We've seen more about it as Donald TrumpDonald TrumpTexas announces election audit in four counties after Trump demand Schumer sets Monday showdown on debt ceiling-government funding bill Pennsylvania AG sues to block GOP subpoenas in election probe MORE's chances at winning the presidency continue to look like less of a possibility. But if the Republican nominee isn't occupying the White House and instead is looking to stay front and center in the media world on a network with his name on it, here's one simple question:
Can it actually work? If so, what would it look like?
The answer depends on what kind of network/channel Trump TV would want to be.
If TTV wants to compete with Fox News, CNN and MSNBC in the cable news space, that will require considerable investment.
How considerable? Try hundreds of millions of dollars to start.
The reason is simple: All of those outlets aren't just about political opinion and debate. Yes, all are especially heavy on it now, given there's an election in two weeks. But come late November after everything returns to however normal is defined these days, the news divisions of each will gain back a noticeable chunk of the on-air stage again, particularly from morning until early evening for the most part.
But to build a news division, that takes serious coin.
Anchors and reporters stationed working in shifts 24/7 around the country and world cost money. Writers, editors, producers and directors cost money. Pundits/contributors cost money. State of the art studios and newsrooms — particularly in Manhattan at the center of the media universe — cost lots (and lots and and lots and lots) of money. Satellite feeds cost money. Hiring successful, experienced people who have run these kind of networks before costs lots (and lots and lots) of money.
Add it all up, and we're talking hundreds of millions of dollars for Trump TV to exist in a traditional cable news format. And after an expensive campaign where Trump has shown little inclination to dip into his own pocket, he'll likely have to depend on outside investment.
Remember, Fox News is underneath the huge 21st Century Fox umbrella. Time Warner (and possibly eventually AT&T) owns CNN. Comcast owns MSNBC. That's billions in money and tons of resources. Trump TV would essentially be starting from scratch without those kind of engines behind it.
And then there's the challenge of revenue generation.
"There's a little issue of advertising," Sandy Grushow, former chairman of the Fox Television Entertainment Group, told CNBC in an interview last week. "Most big brand advertisers would avoid it like the plague. The last thing anyone is looking for is controversy for fear of being boycotted."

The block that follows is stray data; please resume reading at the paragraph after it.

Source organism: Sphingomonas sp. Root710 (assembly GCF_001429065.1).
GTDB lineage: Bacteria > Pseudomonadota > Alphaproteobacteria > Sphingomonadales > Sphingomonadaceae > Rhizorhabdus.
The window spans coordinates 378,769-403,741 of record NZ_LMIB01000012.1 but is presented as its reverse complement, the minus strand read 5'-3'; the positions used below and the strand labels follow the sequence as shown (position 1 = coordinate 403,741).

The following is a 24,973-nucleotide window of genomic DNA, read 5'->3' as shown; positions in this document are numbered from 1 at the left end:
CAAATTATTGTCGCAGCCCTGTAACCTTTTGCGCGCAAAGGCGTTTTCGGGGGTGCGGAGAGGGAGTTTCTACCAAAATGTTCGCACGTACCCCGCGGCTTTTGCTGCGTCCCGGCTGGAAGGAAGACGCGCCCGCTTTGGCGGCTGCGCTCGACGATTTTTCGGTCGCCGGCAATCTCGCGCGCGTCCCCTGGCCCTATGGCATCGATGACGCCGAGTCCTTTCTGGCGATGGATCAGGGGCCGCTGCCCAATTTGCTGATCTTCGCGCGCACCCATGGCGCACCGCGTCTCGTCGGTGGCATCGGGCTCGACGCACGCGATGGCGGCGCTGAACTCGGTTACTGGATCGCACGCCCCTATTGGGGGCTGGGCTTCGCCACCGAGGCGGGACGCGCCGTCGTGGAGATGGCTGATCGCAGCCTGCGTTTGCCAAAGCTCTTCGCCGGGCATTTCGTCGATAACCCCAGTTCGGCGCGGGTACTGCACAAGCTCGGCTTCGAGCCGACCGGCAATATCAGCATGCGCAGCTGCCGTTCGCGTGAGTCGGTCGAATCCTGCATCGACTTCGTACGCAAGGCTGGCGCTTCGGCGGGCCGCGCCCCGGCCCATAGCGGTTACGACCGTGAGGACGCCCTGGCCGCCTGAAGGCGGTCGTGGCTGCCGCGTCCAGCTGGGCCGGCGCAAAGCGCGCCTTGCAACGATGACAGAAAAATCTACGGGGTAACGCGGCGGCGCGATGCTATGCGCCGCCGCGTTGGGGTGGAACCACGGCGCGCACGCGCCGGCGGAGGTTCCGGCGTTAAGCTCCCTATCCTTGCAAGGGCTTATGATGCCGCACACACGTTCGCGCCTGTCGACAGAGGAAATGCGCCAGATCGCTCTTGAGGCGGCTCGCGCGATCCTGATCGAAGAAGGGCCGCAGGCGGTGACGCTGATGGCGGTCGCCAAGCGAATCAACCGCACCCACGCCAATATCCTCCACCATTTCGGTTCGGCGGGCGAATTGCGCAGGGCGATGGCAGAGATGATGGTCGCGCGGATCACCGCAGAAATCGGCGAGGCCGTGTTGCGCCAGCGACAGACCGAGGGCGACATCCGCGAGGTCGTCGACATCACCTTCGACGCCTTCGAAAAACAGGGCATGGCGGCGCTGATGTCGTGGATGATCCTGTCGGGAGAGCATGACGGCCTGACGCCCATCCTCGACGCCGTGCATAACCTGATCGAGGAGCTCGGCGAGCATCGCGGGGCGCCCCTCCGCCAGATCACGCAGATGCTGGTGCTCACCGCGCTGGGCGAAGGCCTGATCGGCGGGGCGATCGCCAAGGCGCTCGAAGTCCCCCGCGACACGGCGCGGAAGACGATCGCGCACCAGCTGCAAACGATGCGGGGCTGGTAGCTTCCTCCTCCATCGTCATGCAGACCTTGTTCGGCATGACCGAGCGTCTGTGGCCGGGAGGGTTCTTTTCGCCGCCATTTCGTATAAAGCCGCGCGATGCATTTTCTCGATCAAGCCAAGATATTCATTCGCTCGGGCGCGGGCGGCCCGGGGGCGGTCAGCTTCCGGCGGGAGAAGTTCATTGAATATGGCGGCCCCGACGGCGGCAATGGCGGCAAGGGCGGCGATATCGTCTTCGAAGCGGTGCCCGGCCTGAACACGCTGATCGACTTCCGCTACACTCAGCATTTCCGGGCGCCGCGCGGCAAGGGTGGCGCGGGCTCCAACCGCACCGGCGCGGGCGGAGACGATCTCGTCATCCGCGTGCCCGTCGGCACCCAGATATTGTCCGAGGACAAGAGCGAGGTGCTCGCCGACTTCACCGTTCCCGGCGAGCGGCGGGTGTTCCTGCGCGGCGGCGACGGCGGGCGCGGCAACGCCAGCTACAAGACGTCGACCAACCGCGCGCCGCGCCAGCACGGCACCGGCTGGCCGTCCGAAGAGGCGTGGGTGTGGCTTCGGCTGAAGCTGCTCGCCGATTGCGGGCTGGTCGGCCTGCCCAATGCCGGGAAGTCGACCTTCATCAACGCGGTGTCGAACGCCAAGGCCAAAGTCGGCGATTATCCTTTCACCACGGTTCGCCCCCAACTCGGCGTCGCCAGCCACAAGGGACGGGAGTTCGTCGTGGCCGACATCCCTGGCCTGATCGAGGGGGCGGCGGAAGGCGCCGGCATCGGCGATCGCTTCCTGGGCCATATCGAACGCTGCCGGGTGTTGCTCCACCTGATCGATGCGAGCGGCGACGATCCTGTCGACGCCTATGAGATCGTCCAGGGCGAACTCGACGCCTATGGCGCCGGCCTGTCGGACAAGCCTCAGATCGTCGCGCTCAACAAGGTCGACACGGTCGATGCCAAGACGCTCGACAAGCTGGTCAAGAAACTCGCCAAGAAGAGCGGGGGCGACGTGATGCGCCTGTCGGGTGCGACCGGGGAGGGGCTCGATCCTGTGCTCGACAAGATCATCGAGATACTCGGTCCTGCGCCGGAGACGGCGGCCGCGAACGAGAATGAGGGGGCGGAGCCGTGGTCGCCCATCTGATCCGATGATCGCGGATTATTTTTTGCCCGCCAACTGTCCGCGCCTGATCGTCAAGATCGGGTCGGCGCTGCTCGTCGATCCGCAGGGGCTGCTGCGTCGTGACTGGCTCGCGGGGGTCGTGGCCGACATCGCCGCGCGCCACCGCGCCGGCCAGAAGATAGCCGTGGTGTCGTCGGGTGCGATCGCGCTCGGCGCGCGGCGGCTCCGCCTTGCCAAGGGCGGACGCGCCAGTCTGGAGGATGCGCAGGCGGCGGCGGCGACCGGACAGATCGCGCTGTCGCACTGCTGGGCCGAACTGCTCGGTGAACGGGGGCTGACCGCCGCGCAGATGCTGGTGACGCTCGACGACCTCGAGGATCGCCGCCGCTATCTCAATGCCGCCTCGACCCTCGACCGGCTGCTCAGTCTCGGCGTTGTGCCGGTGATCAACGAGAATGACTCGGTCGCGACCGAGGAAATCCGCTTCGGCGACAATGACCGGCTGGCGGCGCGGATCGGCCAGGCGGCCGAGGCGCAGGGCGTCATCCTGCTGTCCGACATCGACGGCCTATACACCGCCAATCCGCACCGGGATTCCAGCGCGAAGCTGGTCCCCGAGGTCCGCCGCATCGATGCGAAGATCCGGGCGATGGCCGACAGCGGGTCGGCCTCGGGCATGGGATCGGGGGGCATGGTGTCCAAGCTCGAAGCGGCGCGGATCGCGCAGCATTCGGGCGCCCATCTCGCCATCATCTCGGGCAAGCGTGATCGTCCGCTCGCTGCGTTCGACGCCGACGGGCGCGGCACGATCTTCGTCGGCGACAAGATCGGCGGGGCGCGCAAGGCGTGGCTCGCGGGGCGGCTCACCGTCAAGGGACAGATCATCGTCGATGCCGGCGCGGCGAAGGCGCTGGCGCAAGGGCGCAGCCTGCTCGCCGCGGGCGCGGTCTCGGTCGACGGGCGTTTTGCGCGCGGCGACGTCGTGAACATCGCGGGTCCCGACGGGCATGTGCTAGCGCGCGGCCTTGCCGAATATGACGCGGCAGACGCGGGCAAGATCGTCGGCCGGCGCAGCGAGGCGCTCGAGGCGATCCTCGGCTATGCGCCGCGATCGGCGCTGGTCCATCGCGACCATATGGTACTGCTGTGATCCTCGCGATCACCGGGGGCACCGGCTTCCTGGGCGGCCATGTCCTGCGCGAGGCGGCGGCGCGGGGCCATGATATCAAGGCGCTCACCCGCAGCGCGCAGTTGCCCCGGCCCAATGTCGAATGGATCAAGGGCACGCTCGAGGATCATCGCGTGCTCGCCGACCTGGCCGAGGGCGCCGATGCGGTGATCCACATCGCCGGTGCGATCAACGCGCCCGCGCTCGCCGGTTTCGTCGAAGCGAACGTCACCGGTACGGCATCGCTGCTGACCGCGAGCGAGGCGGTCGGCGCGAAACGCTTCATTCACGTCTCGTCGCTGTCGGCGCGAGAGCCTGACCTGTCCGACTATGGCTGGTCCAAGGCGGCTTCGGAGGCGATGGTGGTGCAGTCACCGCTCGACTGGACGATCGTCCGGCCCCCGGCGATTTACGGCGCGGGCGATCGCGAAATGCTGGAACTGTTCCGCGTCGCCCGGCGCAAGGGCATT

There's also the issue of recent precedent: Al Jazeera America went off the air last year after losing more than $500 million in its two years of existence. $500 million! Trump TV would be a much different offering ideologically, that's understood. But what Al Jazeera America showed despite doing some exceptional news-gathering and investigative journalism was just how fractured and competitive the media landscape in 2016 could be.
When MSNBC and Fox News jumped in to compete with CNN in 1996, there were no streaming options, YouTube channels and 500 regular channels to choose from on traditional TV. That's all changed now. And to rise above all of that noise and smoke is an extremely difficult task, even with a ratings magnet like Trump on board.
So with Trump TV unlikely to be a true competitor to Fox, CNN and MSNBC without major investors coming forward, the more foreseeable route for such a network would be what we'll be seeing for the next two weeks until Election Day:
Trump TV online.
The Glenn Beck model comes to mind after he and Fox News parted ways in 2011: A subscription model for about $10 per month to view his channel online. Beck would generate $40 million in revenue in his first year of operation alone.
An online channel for Trump would likely also be strictly one where the offering is editorial-only. News divisions therefore wouldn't be needed.
Think of AM talk radio instead: All opinion, all the time, with an hourly two-minute news brief at the top of the hour. Such a channel would be much cheaper to start up and operate, yes, but filling the hours with compelling hosts to attract viewers not under contract (and not asking for tens of millions of dollars) would present another big challenge.
So can that work for Trump? Probably. Although without the stakes of a general election surrounding him and no opponent in Hillary ClintonHillary Diane Rodham ClintonHeller won't say if Biden won election Whitmer trailing GOP challenger by 6 points in Michigan governor race: poll GOP political operatives indicted over illegal campaign contribution from Russian national in 2016 MORE to trade jabs with on a campaign trail, it's a fair question to ask if Trump will struggle even in an online subscription model considering how things went for Sarah Palin when she launched her own channel with the backing of TAPP TV (headed up by former CNN president Jonathan Klein and former NBC Universal Television Entertainment chairman Jeff Gaspin).
Quick review: After going live in 2014, Palin's channel didn't even make it to its first anniversary. For Trump to succeed, he'll need one hell of a supporting cast around him to keep eyeballs there when he isn't around.
Who those players are to fill the roster is anybody's guess. And whether they'll take such a risk is an even bigger one.
Either way, if Donald Trump doesn't defy the polls and win the White House, Trump TV is a real possibility.
Where and when you'll be seeing it and what it looks like are three entirely different stories altogether.